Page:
- i want a nice blurry background so i pick a wide aperture (this will make sense later... promise)
- then the camera picks whatever shutter speed it needs so that the combo of aperture and shutter speed give the exposure i picked
if you aren't sure what the right exposure is, you can do what's called exposure bracketing. this was especially useful in film days when you weren't sure what you got until later. to bracket the exposure, you would take the same picture changing the exposure compensation each time. for example, you might take one at -1, -1/2, 0, +1/2, and +1 and then compare them afterwards and pick whichever one looks the best.
remember, its really hard to rescue a poorly exposed photo through post processing. and it rarely turns out as well as one that was exposed right in the first place. so its really important to get it right.
Continue to Part 3: Aperture
its been a while since i've posted, and i actually have quite a bit to blog about. there's sewing, and knitting, some wedding goodies, and even another photography installment. but its late and i'm tired.
mr. z and i spent the weekend in asheville at my cousin's wedding. it was a fun little town, and the wedding was beautiful. better still, we got to spend a few more days in the sunny south, visiting my brother's family. we had a really good time, and it was great to see the girls. i swear, they get cuter every time i see them, which is not often enough. since i'm too lazy to go into the details, here are some pictures of the cutest girls ever (no really, they are.)
Thing 1 is six. I'm told she looks just like I did at that age. If that's the case, she pulls the bob off WAY better than i did back then. She likes to ham it up for the camera.
Thing 2 is four, but its hard to remember that because she's as big as thing 1. When you first take her picture, she makes a forced smile that is remarkably like her dad's. but if you keep the camera on her long enough, she goes back to a natural expression.
Thing 1 was snapping pictures and Thing 2 was striking poses left and right.
Too cute for words.
shooting these reminded me how much fun it is to take pictures of kids. it would be awesome to be able to do that. my sister-in-law knows this gal, and i have to say i am jealous. she's self-taught and takes great pictures of kids. and she was brave enough to start a business of it. i would love to do that. i think you have to have more in your portfolio than tons of pictures of the same kids over and over though, even if they are adorable.
anybody in columbus have some kids they are willing to let me follow around with a camera?
Thursday, June 12, 2008
i am a collector of pretty things. i love craft books with pretty pictures and patterns. i collect them, with the intent to make pretty things, but end up with far more patterns than any one person could every make (except maybe jenny, who is the most prolific crafter i have ever seen)
but its not just books, its yarns and fabrics too. right now my yarn stash far outweighs my fabric stash, but i have collected a considerable stack of fat quarters recently. this fabric came all bundled up, a stack of blue batik-y fabrics all folded and tied with a pretty blue ribbon. seriously, whoever the person is that thought "lets bundle up all these scraps and tie them together and see if we can convince people to buy them" was a GENIUS. or i'm a sucker. whatever.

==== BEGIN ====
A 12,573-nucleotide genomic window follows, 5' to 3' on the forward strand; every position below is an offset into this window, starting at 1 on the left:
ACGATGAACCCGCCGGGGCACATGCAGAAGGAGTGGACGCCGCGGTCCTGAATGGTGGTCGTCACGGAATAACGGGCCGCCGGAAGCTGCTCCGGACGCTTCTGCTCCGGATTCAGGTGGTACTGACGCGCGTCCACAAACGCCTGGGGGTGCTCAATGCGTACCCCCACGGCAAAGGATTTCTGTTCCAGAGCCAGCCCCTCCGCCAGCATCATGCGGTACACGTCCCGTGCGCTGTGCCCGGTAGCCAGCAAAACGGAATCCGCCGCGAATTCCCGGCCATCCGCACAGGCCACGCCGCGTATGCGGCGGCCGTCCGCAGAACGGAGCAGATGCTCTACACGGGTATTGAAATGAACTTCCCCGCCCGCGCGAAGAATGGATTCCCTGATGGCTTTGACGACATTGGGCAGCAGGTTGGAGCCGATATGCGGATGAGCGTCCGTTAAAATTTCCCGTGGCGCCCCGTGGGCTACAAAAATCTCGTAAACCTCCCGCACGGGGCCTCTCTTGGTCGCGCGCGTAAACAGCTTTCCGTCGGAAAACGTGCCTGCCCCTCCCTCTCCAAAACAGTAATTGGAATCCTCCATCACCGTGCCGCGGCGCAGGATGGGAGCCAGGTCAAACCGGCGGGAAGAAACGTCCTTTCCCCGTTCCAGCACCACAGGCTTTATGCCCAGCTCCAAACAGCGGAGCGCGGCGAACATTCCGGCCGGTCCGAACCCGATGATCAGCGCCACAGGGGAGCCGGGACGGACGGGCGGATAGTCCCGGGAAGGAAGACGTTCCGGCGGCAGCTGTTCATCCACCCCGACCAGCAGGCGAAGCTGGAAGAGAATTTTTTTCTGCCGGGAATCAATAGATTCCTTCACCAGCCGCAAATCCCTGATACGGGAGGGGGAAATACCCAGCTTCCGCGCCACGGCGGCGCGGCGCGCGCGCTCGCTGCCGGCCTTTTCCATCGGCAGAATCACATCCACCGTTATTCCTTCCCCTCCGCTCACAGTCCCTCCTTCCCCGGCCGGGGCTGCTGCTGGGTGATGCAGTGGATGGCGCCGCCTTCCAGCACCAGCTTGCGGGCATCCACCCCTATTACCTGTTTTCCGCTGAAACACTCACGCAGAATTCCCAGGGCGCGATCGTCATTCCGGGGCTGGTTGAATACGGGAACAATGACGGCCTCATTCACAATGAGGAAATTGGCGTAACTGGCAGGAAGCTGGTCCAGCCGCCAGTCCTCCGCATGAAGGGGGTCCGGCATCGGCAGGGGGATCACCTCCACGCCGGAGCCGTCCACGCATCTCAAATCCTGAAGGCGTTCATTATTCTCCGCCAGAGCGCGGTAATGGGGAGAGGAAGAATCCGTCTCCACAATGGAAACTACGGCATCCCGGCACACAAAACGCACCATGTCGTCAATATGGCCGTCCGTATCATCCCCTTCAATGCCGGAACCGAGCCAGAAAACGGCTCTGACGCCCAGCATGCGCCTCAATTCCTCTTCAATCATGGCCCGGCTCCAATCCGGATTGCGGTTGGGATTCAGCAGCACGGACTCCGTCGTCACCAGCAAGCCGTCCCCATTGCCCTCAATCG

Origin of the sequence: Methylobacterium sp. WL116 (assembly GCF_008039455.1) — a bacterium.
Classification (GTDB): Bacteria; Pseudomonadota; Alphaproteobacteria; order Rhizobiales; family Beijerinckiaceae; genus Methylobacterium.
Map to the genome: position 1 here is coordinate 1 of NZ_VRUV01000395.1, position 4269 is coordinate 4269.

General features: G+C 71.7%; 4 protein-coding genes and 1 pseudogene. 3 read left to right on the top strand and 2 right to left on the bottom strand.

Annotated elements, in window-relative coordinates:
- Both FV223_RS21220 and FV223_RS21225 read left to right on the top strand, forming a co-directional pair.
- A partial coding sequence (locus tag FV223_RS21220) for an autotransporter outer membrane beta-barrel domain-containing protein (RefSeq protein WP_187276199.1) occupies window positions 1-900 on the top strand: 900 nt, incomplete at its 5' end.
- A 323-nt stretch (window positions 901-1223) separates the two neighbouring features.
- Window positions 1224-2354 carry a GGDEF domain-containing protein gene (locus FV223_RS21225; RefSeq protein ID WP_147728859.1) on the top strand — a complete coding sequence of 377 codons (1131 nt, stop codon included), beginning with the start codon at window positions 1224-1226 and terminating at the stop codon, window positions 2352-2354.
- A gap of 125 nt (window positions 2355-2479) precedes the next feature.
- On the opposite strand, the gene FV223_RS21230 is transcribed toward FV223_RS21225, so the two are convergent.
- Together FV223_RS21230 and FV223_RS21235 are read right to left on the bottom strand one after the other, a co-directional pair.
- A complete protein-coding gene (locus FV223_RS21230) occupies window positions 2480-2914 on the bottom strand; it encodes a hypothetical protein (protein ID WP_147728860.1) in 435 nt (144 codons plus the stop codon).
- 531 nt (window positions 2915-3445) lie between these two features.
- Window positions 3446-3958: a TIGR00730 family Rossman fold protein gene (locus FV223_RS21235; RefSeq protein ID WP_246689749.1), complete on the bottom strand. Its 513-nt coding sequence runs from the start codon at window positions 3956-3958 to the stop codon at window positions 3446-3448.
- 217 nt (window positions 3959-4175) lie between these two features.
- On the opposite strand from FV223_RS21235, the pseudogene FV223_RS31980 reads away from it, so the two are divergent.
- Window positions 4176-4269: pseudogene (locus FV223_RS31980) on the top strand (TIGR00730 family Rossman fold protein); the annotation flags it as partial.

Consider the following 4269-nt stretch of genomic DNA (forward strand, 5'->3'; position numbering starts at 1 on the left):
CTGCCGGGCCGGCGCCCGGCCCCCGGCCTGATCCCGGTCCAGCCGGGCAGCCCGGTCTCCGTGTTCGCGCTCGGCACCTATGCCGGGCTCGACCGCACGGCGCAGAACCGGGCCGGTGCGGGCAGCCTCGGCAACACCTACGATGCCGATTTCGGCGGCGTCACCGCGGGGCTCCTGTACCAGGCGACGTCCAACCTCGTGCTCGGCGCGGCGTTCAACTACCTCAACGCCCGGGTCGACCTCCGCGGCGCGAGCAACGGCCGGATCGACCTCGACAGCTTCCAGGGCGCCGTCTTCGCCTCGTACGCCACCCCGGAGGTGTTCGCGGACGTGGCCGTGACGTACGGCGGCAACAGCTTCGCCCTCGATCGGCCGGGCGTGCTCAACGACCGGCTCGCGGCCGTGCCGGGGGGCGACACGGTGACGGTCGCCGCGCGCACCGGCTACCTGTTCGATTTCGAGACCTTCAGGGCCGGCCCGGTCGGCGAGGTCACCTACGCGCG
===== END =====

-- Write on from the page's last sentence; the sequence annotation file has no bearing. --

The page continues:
these coasters are a super quick and easy pattern from Last Minute Patchwork + Quilted Gifts. there are five colors, and i got five coasters out of each. so if any one wants some blue coasters, let me know. i've got a bazillion. I've also got some more neutral fabrics in browns, yellows, and greens that will better match our decor. i thought these would make a good practice set, but as it turns out, they're so easy that even the practice ones are pretty nice.
on the topic of my sewing machine, my four year old low-end brother machine bit the dust. it all happened so fast, but i think the foot caught and bent (or something) and all i know is the needle hit something it wasn't supposed to and it snapped it half and several integral bits that attach both foot and needle to the machine went skittering off under various pieces of furniture. i could probably be repaired, but for more than i paid for the machine. so dr. z went and got me a new machine today... what an awesome guy, eh? went all by himself to get a sewing machine.
Tuesday, June 10, 2008
i don't have a green thumb, in fact i typically kill most plants immediately upon taking them out of the greenhouse from which i purchased them. having mr. z around (actually i guess that's dr. Z now since he graduated this weekend, but that's another post) seems to help though, mainly because he actually remembers to water them.
however, when my parents packed up everything in my childhood home and moved across the country last november, my mom gave me all her plants. my mom does have a green thumb, very green. i swear the woman can grow anything. but that's not the point. the point is, she gave me several large, luscious, beautiful plants of various types. one of which we think was a philodendron of some sort. surprisingly, all of these inherited plants have fared very well. they were big, and green, and they made my apartment look nicer. notice the past tense...
but before we get to the tragic fate of the philodendron, let me introduce you to kodiak. kodiak is an integral player in the story of the philodendron (i just like that word. it sounds smart).
this is one of my adorably infuriating fur-kids. i have to admit, he is my favorite. not that i don't love nizhoni to pieces, but kodi is a mama's boy. i wonder sometimes if its like that when you have real, human children. sure you tell them you love them all the same, but do you really have one you like a little bit more than the rest? i like to think this is true because it allows me to believe that i'm the favorite in my family. (just kidding, mom)